By now, the allegations against Alere over its INRatio and INRatio 2PT/INR Monitor System and INRatio Test Strips are well known to the legal community and patients who have used these devices. Those patients are ones treated with the anti-coagulant drug warfarin or Coumadin. The device first came to the market in 2008, and was used for monitoring blood levels of clotting agents. It allowed patients to adjust their medication levels so as to minimize the risks of fatal hemorrhaging.

It goes without saying that a patient’s life depends on accurate measurements. And that was what the Alere products failed to provide. After nearly 19,000 reports of “adverse events” over a one-year period – which included three deaths – Alere issued a “voluntary recall” in May of 2014. However, it wasn’t until seven months later that the recall was made involuntary by the FDA, when it was upgraded to Class I status (having the potential to cause death or permanent injury).

Today, plaintiffs allege that Alere is guilty of a “failure to warn” – in other words, the company was fully aware of the problem and took no steps to inform the public.

Yet, does Alere bear the entire burden of liability? Legally, yes – but there is more to the story. How was it that a defective product was allowed to come to market in the first place, assuming the company was aware of potential problems? The answer is one that comes up again and again in liability cases involving a host of prescription medicines and medical devices. It is known as “Substantial Equivalence.”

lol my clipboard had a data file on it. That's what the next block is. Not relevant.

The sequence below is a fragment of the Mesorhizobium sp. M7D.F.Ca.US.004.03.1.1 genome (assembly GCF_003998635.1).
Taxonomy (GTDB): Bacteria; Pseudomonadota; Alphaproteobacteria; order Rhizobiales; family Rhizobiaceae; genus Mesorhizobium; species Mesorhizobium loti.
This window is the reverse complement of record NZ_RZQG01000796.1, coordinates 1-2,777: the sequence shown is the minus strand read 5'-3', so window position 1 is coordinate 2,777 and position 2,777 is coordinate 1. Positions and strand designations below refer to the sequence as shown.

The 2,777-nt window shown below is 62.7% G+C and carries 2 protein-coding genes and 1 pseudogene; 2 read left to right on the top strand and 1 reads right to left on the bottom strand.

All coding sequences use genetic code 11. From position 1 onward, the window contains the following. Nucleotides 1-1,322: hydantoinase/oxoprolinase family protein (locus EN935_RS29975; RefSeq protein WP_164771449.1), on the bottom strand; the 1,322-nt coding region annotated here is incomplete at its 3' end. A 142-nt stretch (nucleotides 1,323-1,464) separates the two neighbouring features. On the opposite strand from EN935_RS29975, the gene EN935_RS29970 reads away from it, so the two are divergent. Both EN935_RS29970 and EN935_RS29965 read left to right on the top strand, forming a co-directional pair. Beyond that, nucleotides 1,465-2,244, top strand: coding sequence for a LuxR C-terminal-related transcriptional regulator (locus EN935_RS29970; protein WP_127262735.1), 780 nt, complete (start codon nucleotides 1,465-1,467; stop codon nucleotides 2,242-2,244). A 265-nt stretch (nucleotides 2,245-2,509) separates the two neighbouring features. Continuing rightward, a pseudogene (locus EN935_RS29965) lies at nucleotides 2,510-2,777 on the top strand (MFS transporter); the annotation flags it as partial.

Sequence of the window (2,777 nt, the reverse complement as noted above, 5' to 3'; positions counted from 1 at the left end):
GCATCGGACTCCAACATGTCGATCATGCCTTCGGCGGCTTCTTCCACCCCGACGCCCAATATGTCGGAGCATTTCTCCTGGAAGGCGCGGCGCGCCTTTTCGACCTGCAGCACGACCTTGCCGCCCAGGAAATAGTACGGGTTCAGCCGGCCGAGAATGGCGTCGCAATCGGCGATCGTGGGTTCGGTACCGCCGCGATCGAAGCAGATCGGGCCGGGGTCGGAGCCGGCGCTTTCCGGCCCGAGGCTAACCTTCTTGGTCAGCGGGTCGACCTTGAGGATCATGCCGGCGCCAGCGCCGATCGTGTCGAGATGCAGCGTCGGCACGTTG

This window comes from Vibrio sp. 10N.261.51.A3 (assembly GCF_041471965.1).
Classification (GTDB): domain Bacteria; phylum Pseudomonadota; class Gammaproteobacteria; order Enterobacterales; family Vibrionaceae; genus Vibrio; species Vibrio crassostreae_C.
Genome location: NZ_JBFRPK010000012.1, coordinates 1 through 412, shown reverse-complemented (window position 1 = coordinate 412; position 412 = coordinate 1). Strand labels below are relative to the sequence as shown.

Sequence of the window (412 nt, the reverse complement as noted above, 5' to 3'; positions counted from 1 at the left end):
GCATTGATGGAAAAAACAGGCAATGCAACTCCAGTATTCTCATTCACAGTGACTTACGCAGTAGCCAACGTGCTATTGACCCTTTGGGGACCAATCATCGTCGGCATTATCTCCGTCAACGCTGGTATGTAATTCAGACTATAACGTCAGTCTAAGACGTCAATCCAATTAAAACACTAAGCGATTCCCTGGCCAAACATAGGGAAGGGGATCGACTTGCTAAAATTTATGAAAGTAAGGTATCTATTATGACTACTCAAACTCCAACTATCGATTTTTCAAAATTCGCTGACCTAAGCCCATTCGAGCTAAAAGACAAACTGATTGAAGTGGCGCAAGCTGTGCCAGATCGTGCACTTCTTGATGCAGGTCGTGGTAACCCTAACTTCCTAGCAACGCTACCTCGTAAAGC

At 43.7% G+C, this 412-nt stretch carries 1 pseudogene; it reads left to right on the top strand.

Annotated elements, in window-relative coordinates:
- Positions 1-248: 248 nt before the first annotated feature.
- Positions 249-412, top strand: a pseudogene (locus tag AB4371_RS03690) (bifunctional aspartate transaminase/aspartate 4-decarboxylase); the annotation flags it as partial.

According to attorney Chris Paulos, who is handling Alere INRatio lawsuits, the gaping loophole in FDA regulations is found in Section 510(k) of the Federal Food, Drug, and Cosmetic Act. In basic terms, it allows “fast tracking” for approval of a medical device or medication if the manufacturer can demonstrate that the product is “substantially equivalent” to one that has already been approved and currently on the market. The manufacturer can thus bypass the usual rigorous testing and clinical trials that are usually required.

According to the FDA website, a device is considered “substantially equivalent” if it has the “same intended use” as its predecessor as well as the “same technological characteristics.” If that technology is different in some way, the device may still be approved if it “does not raise new questions of safety and effectiveness” and is demonstrated to be “at least as safe and effective” as its predecessor.

According to Alere’s 510(k) application, the only major difference between the INRatio®2PT/NR Monitoring System was the test strip employed. Like diabetic blood meters, the INRatio uses a special medium upon which the patient places a drop of blood. It is then inserted into the meter, which analyzes the blood sample. The new test strips had a shorter shelf-life – 11 months vs. 15 months for the older ones.

It is not known if that had anything to do with the inaccurate readings these meters provided; as of May 2014, the FDA has stated that the “root cause is not known.” What is apparent is that Alere’s “new and improved” device was poorly tested, as was the case with artificial hips and numerous other health care products. According to a study published in 2011 in the Archives of Internal Medicine, physicians at the National Research Center for Women and Families and the Cleveland Clinic found that a majority of medical devices subject to a Class I recall over the previous five-year period had been cleared through the 510(k) process.

So far, there is little indication that FDA procedures and oversight in this regard will be subject to any sort of review, since it is easier and less expensive for an industry that continues to have legislators and regulators in its pockets.

After all, when it comes to maximizing profits, what’s a few hundred million dollars in judgments and a few human lives?

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K.J. McElrath is a former history and social studies teacher who has long maintained a keen interest in legal and social issues.